It’s been a very long time since I’ve posted a blog! A lot has changed: a successful defense (yay, I’m a Doctor), moving across country (only to move back in 2 months), and changing career paths. No stress, right?! So, obviously, I needed something to keep me a bit sane during this rather insane time. Cue Netflix! I just completed the 8 episodes of the Lizzie Borden Chronicles, a recently added series to the Netflix family.
You may remember the famous rhyme that children play while skipping rope:
Lizzie Borden took an axe
And gave her mother forty whacks.
When she saw what she had done,
She gave her father forty-one.
In 2014, Lifetime aired a film about Lizzie, her life prior to the murders then during/after her trial. She was accused of murdering her father and stepmother. The film left off at the very end of the trial when she was found not guilty. The Chronicles, alternatively, begins when she was released from jail and began her life after the trial. It is all fictionalized and portrays Lizzie as a murderess who seeks revenge over anyone who gets between her, her happiness, and her sister’s happiness.
Overall the 8 episodes are rather well done, considering that the series has been panned by many critics. The costume pieces are exquisite and the sets are almost as comparable to the time era of the Bordens’ life era. You have to consider, however, that this series is a fictional representation of the Bordens, who they were as people, and the individuals that they interacted with. Lizzie is assumed to be a heartless woman, only interested in protecting her own interests. Moreover, she was a wise woman who plotted against her enemies, usually taking most enemies out at once (framing one for another’s murder).
For how much this show had amazing costumes and sets, it had an excessive amount of blood. Lizzie would slit wrists, necks, and sever heads from bodies (at least 2 an episode). It’s pretty gruesome, so this show is definitely for the faint of heart. But, I wonder if this is even close to Lizzie’s personality. From my readings on the internet, it seems highly likely that she killed her family. But the degree of complexity that this series gives to Lizzie in plotting against people who are blackmailing her, is almost inconceivable. Women during the Borden era were not that smart, on the aggregate; additionally, they weren’t use to getting their hands dirty. In this alone, I feel like the series is a bit preposterous, and I can see why others didn’t really like it. But, if you take it at face value, the series keeps you on the edge of your seat, “What is that crazy woman going to do now?”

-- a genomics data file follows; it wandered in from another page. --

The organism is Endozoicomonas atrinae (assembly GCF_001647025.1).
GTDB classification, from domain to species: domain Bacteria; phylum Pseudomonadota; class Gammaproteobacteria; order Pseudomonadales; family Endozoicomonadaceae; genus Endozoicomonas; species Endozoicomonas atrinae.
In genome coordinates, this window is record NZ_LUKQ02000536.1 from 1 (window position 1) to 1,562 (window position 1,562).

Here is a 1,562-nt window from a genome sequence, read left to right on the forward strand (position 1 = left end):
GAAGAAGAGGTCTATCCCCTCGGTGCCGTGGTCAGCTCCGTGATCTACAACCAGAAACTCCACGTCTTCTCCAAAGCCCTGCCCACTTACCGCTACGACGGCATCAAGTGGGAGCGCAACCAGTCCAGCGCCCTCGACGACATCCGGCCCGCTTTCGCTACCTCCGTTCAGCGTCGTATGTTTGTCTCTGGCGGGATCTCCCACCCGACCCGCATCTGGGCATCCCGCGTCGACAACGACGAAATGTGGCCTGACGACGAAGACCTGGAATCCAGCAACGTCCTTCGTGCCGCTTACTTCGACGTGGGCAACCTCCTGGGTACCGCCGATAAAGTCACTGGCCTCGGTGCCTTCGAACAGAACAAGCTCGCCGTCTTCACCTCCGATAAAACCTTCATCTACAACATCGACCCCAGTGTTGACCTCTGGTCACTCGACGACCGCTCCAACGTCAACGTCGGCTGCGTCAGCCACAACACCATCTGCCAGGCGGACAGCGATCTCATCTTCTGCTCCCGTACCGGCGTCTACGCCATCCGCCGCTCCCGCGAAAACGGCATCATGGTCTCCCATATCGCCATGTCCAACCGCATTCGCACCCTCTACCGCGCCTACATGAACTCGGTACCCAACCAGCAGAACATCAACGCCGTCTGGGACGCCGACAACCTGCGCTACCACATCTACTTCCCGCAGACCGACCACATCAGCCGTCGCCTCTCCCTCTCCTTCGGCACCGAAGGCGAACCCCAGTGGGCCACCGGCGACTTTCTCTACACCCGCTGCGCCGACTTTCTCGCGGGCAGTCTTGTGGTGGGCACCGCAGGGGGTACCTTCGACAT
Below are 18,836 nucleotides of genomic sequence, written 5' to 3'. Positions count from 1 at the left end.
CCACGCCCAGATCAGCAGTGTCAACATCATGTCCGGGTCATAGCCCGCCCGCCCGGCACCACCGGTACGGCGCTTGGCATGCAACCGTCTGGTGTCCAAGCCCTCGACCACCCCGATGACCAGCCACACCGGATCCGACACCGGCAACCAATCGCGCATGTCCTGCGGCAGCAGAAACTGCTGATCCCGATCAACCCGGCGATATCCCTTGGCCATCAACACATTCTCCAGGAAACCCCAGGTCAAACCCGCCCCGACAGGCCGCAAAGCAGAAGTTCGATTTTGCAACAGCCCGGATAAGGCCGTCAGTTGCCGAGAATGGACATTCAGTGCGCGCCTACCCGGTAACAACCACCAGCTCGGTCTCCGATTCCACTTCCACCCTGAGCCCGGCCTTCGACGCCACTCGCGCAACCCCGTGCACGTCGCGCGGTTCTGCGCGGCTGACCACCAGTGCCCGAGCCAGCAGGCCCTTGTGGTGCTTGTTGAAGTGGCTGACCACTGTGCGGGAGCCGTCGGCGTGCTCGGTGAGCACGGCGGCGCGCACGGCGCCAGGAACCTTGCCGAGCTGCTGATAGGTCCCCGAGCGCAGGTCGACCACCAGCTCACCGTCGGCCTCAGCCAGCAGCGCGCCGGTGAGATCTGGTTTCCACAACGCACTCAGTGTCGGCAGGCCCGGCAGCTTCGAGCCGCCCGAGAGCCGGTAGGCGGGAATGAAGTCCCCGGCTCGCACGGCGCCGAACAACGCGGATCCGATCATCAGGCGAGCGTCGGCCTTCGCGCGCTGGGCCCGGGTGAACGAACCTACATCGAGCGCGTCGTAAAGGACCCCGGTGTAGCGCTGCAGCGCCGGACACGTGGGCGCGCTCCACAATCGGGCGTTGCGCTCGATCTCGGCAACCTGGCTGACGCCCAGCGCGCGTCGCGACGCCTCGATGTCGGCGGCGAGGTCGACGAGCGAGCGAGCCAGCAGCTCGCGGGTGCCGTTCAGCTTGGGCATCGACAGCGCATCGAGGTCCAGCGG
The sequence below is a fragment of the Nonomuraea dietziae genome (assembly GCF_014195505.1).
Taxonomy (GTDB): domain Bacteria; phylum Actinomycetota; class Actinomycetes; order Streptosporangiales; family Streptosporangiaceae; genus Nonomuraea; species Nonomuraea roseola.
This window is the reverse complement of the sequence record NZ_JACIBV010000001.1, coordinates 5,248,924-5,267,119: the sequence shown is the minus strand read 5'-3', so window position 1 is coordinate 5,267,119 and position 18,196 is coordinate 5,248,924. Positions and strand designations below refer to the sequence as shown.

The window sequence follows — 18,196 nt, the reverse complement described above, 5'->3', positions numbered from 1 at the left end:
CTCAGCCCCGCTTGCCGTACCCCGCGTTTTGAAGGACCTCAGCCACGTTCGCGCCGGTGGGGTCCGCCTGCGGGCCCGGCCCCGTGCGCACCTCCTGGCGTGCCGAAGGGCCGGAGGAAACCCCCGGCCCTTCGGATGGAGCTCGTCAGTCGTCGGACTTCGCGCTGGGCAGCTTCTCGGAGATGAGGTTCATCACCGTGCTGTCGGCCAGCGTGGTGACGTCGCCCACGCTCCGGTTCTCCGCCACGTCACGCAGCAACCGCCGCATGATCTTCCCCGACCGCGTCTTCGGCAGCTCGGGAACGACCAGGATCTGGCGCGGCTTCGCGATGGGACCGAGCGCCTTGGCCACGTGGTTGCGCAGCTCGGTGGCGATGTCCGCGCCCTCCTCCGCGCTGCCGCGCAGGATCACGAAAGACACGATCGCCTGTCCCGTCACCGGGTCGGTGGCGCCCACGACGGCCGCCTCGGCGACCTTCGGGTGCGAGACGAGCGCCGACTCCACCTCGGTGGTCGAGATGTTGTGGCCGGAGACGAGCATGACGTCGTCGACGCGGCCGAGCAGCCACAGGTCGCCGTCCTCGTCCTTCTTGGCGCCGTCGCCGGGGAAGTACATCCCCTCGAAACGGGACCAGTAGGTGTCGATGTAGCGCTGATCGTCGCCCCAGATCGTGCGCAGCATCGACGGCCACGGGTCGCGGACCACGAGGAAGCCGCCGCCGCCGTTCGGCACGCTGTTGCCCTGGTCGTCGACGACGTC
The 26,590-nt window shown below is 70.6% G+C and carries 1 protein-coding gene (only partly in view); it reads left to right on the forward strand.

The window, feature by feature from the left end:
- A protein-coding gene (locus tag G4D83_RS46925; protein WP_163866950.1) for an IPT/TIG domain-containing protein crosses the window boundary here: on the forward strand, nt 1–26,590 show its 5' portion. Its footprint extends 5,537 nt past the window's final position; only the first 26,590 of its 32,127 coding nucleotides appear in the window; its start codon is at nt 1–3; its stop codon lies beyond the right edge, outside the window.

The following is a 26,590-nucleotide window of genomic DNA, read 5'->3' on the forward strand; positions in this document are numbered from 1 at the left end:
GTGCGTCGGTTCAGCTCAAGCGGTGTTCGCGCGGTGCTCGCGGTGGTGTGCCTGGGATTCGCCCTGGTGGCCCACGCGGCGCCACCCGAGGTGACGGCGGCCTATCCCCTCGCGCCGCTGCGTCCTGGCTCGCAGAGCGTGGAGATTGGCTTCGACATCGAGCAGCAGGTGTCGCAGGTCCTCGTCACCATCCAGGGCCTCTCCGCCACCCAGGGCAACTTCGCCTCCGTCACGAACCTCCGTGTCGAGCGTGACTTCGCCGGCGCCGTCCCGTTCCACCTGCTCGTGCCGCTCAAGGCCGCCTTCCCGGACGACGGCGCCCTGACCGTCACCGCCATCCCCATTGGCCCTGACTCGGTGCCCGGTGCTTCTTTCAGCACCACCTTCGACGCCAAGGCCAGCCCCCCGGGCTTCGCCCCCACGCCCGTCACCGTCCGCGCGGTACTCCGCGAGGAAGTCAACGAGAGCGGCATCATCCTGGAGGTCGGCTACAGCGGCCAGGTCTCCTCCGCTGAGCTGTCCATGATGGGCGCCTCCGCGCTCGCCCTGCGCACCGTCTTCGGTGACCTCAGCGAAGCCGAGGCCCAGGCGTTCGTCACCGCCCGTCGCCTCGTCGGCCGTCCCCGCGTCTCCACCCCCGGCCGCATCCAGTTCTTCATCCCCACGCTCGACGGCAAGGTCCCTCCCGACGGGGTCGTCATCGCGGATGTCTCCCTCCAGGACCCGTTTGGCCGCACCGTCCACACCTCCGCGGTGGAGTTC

I wish Lizzie had a journal. We would at least get to understand what kind of things she thought about. Was she a wise and cunning woman, always planning her next success? Was she obsessed with her sister (the series painted a very vivid picture of her obsession with Emma, her sister, and women)? We won’t ever really know, unfortunately. Borden was found not guilty and lived her life out after the trial, constantly being plagues of the murder of her parents, which I do pity her for. If she had a percentage of the craziness that the series paints her to have, though, I have less pity for her. Regardless, watch it if you’re not squeamish. If you are, be prepared to close your eyes about every 10 minutes. Lots of blood, lots of death. My kind of series.